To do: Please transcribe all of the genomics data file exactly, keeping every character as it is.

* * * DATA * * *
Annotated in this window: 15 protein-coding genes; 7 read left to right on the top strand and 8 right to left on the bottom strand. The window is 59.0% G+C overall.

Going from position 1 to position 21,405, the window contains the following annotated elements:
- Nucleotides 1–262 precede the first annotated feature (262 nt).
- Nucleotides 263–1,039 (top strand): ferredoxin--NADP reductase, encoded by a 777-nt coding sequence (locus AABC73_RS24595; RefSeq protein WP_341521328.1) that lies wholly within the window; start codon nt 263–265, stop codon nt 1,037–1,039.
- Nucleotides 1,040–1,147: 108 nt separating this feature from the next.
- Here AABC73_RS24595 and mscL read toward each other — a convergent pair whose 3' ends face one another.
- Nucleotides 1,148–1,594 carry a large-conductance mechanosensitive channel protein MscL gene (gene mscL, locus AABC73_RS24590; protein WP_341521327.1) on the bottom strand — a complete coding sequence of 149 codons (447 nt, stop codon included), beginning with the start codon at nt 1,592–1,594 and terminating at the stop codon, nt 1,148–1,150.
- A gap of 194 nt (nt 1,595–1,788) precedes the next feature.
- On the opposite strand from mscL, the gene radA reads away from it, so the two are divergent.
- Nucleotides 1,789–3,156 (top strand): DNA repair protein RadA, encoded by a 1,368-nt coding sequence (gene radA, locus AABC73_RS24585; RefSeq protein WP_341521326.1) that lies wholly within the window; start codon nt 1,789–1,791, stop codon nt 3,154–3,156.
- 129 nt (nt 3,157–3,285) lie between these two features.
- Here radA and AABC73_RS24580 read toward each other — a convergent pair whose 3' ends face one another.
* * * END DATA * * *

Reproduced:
Annotated in this window: 15 protein-coding genes; 7 read left to right on the top strand and 8 right to left on the bottom strand. The window is 59.0% G+C overall.

Going from position 1 to position 21,405, the window contains the following annotated elements:
- Nucleotides 1–262 precede the first annotated feature (262 nt).
- Nucleotides 263–1,039 (top strand): ferredoxin--NADP reductase, encoded by a 777-nt coding sequence (locus AABC73_RS24595; RefSeq protein WP_341521328.1) that lies wholly within the window; start codon nt 263–265, stop codon nt 1,037–1,039.
- Nucleotides 1,040–1,147: 108 nt separating this feature from the next.
- Here AABC73_RS24595 and mscL read toward each other — a convergent pair whose 3' ends face one another.
- Nucleotides 1,148–1,594 carry a large-conductance mechanosensitive channel protein MscL gene (gene mscL, locus AABC73_RS24590; protein WP_341521327.1) on the bottom strand — a complete coding sequence of 149 codons (447 nt, stop codon included), beginning with the start codon at nt 1,592–1,594 and terminating at the stop codon, nt 1,148–1,150.
- A gap of 194 nt (nt 1,595–1,788) precedes the next feature.
- On the opposite strand from mscL, the gene radA reads away from it, so the two are divergent.
- Nucleotides 1,789–3,156 (top strand): DNA repair protein RadA, encoded by a 1,368-nt coding sequence (gene radA, locus AABC73_RS24585; RefSeq protein WP_341521326.1) that lies wholly within the window; start codon nt 1,789–1,791, stop codon nt 3,154–3,156.
- 129 nt (nt 3,157–3,285) lie between these two features.
- Here radA and AABC73_RS24580 read toward each other — a convergent pair whose 3' ends face one another.